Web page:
Statement ceilings are grabbing attention with bold colors, patterns and textures.
"Ceilings are certainly that fifth wall that you can play with when designing a space," said interior designer Marina V. Umali of Marina V Design Studio, Paramus, New Jersey. "Painting the ceiling in something other than white is a great way to make it stand out. Wallcovering the ceiling could add great patterns, colors and interest to the space. Have fun with it and be brave."
Like any other design element, the ceiling’s style should be taken into consideration as how it affects the room as a whole, Umali said.
Residential homes usually use the ceiling as "a supporting feature, quietly crowning the room without drawing attention to itself," said Seattle interior designer Rebecca West at Seriously Happy Homes. "We only use the ceiling as a feature if it has unique or architectural interest, like box, tray or cathedral ceilings, or an attic space where there is more ceiling than wall."
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The same rules apply to using the fifth wall as an accent as with any other accent or feature wall.
"You need to think about the proportions of the room and whether drawing attention to the ceiling will add anything to the room," she said.
Adding wallcovering to a ceiling creates interest and texture, said interior designer Carla Aston of Aston Design Studio in The Woodlands, Texas. Trellis paneling, beams or even a paint color can make a ceiling more interesting.
Coffered ceilings and ceilings with plank paneling are real eye-catchers.
"It depends on the lighting and vent locations as far as what you can add into a space if it is already built out, but an overall treatment like planking can go just about anywhere," said Aston, who blogs at carlaaston.com/designed/.
"A beautiful and classic way to show off your ceiling is to add architectural details like crown molding and classic box beams or rustic wood beams," West said. "If you have sloped ceilings (like in an attic bedroom) it can also be wonderful to add a bold patterned wallpaper to that surface."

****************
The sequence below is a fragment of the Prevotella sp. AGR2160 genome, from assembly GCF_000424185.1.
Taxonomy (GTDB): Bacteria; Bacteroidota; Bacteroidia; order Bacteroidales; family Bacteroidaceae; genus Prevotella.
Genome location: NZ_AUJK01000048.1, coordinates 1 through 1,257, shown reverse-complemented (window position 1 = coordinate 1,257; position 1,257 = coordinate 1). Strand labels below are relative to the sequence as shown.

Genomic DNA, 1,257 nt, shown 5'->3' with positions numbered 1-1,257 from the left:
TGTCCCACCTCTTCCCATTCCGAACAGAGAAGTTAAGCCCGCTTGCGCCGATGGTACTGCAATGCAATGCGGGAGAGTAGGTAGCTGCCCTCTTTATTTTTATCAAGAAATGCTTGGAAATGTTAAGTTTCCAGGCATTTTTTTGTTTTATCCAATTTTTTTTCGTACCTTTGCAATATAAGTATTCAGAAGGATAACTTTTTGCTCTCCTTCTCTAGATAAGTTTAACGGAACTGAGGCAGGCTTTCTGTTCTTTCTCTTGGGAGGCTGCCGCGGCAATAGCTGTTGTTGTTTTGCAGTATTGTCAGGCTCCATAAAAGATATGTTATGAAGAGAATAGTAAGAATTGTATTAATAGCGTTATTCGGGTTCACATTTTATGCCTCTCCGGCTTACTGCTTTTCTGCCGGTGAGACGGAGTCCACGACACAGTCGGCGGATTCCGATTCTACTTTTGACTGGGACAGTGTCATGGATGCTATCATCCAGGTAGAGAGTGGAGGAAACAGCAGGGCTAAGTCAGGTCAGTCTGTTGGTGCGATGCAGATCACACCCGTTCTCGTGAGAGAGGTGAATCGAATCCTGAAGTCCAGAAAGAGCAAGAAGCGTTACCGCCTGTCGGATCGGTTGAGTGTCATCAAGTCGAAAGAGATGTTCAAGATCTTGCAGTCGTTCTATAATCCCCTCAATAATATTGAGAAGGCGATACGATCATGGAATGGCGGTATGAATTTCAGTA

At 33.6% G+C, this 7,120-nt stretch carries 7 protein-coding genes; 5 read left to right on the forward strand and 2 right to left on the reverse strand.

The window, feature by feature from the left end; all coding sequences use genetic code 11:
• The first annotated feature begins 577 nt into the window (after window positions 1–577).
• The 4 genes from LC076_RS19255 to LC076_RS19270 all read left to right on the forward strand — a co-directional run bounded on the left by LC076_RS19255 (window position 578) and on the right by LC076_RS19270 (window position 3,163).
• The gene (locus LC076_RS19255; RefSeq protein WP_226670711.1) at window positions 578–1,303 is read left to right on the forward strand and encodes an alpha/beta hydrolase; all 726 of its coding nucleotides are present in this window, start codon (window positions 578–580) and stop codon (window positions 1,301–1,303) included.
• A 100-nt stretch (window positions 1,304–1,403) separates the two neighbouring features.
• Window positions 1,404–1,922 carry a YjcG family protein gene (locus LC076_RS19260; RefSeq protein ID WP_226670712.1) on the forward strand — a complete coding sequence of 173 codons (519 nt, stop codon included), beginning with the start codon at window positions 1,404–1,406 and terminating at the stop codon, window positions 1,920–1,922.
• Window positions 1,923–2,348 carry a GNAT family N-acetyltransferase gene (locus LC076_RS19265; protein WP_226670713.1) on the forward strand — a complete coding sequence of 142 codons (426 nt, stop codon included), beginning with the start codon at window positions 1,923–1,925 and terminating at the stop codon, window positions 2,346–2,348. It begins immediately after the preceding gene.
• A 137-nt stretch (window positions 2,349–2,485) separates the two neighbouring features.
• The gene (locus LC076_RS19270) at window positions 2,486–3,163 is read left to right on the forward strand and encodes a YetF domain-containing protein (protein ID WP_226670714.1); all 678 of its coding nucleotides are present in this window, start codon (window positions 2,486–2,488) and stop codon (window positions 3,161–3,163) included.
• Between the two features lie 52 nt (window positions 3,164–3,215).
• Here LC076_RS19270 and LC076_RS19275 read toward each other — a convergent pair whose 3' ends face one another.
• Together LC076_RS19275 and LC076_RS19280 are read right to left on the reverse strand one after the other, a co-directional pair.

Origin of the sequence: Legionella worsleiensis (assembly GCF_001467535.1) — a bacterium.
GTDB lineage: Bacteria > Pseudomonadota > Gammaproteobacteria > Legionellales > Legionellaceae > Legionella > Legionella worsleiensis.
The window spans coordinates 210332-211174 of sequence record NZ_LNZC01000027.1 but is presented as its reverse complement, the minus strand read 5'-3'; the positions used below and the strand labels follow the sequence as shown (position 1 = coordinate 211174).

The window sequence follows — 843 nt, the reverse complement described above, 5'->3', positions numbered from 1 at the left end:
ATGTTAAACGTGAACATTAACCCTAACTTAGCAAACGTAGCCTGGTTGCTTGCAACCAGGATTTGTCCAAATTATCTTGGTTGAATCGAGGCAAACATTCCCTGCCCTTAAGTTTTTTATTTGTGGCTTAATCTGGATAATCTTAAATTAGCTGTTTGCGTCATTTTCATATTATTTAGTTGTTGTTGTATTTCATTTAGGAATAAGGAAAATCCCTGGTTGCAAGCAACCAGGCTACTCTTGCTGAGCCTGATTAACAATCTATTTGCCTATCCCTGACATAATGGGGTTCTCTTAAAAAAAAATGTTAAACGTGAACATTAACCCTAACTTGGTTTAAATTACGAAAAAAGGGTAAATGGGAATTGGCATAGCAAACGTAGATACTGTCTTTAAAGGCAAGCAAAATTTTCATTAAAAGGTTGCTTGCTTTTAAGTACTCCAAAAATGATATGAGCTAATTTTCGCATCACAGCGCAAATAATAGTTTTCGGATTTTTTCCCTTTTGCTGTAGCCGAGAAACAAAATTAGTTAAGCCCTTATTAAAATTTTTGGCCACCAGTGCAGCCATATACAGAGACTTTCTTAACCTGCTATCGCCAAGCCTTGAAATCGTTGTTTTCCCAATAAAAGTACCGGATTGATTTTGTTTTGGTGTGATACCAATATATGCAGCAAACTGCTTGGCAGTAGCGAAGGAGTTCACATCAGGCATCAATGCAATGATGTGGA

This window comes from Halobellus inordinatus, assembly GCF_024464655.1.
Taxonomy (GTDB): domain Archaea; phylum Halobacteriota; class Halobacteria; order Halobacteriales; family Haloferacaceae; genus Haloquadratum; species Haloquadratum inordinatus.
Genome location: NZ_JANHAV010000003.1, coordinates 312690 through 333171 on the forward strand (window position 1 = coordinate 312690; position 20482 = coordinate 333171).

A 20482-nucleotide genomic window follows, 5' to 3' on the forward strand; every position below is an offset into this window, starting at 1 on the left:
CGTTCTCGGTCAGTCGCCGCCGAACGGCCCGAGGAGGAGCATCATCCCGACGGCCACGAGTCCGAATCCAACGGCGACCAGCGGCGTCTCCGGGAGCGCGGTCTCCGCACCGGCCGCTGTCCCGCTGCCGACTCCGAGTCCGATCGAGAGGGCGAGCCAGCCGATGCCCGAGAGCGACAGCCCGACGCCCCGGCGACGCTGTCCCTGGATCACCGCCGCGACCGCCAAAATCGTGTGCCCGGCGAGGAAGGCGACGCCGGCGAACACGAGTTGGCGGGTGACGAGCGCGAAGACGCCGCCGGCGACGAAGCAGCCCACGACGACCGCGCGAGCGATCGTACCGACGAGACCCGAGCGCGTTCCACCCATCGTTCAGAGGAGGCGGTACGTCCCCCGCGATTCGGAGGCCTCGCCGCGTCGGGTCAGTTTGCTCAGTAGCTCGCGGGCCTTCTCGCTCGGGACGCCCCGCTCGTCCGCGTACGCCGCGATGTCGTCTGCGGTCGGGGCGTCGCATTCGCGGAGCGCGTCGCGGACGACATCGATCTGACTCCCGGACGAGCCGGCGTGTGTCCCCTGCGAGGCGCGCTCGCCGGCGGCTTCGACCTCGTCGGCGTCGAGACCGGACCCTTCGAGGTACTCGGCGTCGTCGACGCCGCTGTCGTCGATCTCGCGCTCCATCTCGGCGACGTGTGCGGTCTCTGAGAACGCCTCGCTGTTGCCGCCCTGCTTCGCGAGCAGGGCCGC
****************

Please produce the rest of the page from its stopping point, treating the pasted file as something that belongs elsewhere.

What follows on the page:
For a simple and inexpensive ceiling treatment, go for a new hue, which offers the most impact for the least cost, West said.
"Consider a deep navy blue ceiling in dining room, a romantic peach ceiling in a bedroom, or a bold emerald green ceiling in your Jungalow-style bathroom," she said. "Whatever you choose, remember that it will cover a very large, unbroken surface, so keep the other surfaces and walls simple, like white walls and bedding with the peach ceiling, white wainscoting in the dining with the navy ceiling, or white subway tile in the bathroom with an emerald ceiling. If your ceiling will be the star, make sure the other elements are supporting players — assuming you don’t want to end up with a circus in your home."
Before you start, take into account the cost of getting the surface smooth, Aston said.
"Most times there is heavier texture on ceilings to hide sheetrock inconsistencies, so getting a smooth surface is more expensive and labor-intensive than you would expect — plus it is really hard to work overhead like that for a contractor," she said.
Use height to your advantage.
"Ceiling heights greatly influence whether an accent ceiling is a good feature in your room," West said. "Generally speaking it works best in a room that feels taller than it is wide. Often that means ceiling heights of 9 feet or more, but it’s all about proportion. You might find that a tiny bathroom with standard 8-foot ceilings can handle a feature ceiling better than a grand ballroom with only 9-foot ceilings."
(This article appears in Fall Home & Garden magazine)